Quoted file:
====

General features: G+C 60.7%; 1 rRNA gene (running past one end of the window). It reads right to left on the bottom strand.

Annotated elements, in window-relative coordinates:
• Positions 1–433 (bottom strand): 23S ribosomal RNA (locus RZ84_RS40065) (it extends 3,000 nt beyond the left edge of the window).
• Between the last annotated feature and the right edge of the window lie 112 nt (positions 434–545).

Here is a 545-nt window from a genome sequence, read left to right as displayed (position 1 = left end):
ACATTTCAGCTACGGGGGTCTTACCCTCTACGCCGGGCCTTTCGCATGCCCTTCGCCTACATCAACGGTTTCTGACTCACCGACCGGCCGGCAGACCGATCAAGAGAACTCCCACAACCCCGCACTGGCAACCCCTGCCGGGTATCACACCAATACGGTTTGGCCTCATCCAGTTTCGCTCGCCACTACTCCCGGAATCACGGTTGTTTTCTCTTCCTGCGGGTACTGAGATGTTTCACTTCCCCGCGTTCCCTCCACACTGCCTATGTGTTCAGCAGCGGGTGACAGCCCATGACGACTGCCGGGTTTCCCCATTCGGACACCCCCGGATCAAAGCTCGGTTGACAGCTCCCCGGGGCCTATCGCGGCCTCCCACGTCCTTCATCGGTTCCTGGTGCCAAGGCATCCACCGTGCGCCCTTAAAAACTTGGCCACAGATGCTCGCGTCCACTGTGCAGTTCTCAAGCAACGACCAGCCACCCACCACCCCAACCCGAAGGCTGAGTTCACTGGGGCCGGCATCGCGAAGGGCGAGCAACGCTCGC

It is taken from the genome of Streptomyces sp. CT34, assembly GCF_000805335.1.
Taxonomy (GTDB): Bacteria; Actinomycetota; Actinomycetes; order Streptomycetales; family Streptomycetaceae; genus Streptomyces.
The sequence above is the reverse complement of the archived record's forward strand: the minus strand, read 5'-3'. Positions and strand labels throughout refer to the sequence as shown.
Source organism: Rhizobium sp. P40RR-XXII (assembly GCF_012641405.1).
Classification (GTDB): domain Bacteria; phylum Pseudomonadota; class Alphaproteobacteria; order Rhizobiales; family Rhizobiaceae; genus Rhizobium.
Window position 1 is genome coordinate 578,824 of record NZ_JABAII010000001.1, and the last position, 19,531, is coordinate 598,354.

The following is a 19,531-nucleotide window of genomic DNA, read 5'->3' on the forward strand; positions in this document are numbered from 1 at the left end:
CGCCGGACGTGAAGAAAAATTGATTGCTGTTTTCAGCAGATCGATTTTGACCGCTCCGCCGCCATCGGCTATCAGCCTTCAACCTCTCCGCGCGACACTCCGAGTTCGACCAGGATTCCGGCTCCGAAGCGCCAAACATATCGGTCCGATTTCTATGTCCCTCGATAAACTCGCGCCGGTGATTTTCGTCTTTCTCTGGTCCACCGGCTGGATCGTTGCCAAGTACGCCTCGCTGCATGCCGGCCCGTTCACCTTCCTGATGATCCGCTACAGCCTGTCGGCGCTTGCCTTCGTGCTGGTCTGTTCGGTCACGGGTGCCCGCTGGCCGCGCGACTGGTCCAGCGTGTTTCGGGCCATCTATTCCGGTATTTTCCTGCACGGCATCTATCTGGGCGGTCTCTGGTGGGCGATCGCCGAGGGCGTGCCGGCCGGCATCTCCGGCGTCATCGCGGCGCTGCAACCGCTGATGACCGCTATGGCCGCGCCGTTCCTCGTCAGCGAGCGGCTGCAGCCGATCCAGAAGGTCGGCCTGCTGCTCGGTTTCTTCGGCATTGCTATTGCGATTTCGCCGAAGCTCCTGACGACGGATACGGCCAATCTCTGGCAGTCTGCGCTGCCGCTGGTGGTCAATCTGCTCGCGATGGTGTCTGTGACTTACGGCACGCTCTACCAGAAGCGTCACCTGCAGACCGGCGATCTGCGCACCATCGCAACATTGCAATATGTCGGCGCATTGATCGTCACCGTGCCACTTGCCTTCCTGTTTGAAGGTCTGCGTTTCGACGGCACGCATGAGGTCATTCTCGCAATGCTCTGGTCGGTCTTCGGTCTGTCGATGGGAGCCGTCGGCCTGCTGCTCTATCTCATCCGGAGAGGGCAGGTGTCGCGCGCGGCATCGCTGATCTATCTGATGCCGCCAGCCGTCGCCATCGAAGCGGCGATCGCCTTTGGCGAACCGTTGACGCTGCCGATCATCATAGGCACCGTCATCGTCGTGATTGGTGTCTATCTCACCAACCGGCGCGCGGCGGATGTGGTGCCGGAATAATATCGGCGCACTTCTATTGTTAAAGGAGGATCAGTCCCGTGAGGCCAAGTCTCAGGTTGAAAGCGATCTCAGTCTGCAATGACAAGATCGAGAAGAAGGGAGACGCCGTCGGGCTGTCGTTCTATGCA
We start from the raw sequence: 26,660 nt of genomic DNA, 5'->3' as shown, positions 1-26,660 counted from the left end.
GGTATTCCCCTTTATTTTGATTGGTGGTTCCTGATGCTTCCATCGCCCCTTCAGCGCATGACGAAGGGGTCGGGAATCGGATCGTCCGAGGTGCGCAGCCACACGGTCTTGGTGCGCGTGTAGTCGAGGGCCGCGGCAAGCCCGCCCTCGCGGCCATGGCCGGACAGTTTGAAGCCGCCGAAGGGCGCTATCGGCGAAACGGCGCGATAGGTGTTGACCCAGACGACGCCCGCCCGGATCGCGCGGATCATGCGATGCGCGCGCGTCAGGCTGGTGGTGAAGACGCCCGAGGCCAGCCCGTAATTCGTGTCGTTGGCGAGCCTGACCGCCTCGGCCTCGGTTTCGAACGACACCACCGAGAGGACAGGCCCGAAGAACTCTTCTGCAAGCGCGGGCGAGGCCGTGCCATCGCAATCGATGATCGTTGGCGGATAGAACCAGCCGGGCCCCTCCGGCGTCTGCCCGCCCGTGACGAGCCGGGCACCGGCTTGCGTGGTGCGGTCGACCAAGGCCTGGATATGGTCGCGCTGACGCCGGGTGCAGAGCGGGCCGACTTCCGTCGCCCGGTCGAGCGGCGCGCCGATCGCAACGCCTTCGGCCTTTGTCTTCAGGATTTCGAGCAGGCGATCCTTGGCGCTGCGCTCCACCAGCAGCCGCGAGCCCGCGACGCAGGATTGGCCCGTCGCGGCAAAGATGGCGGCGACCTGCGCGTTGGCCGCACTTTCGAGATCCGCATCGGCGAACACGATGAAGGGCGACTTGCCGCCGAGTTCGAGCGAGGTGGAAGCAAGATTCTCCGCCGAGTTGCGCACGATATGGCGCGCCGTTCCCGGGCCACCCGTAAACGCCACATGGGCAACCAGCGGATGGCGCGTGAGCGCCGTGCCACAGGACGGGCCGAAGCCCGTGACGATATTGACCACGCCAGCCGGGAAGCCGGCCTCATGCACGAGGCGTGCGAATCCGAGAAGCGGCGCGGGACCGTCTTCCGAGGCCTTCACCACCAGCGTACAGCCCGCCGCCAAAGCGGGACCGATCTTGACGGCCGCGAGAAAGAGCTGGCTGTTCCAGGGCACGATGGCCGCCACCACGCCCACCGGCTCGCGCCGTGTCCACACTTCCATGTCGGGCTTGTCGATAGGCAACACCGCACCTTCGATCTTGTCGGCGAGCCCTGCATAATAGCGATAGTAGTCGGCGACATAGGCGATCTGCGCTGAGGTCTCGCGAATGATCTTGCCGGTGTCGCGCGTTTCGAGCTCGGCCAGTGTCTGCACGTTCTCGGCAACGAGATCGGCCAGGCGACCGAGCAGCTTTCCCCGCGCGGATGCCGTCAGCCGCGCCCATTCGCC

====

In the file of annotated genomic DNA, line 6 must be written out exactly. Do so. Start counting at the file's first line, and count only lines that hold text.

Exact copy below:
ACATTTCAGCTACGGGGGTCTTACCCTCTACGCCGGGCCTTTCGCATGCCCTTCGCCTACATCAACGGTTTCTGACTCACCGACCGGCCGGCAGACCGATCAAGAGAACTCCCACAACCCCGCACTGGCAACCCCTGCCGGGTATCACACCAATACGGTTTGGCCTCATCCAGTTTCGCTCGCCACTACTCCCGGAATCACGGTTGTTTTCTCTTCCTGCGGGTACTGAGATGTTTCACTTCCCCGCGTTCCCTCCACACTGCCTATGTGTTCAGCAGCGGGTGACAGCCCATGACGACTGCCGGGTTTCCCCATTCGGACACCCCCGGATCAAAGCTCGGTTGACAGCTCCCCGGGGCCTATCGCGGCCTCCCACGTCCTTCATCGGTTCCTGGTGCCAAGGCATCCACCGTGCGCCCTTAAAAACTTGGCCACAGATGCTCGCGTCCACTGTGCAGTTCTCAAGCAACGACCAGCCACCCACCACCCCAACCCGAAGGCTGAGTTCACTGGGGCCGGCATCGCGAAGGGCGAGCAACGCTCGC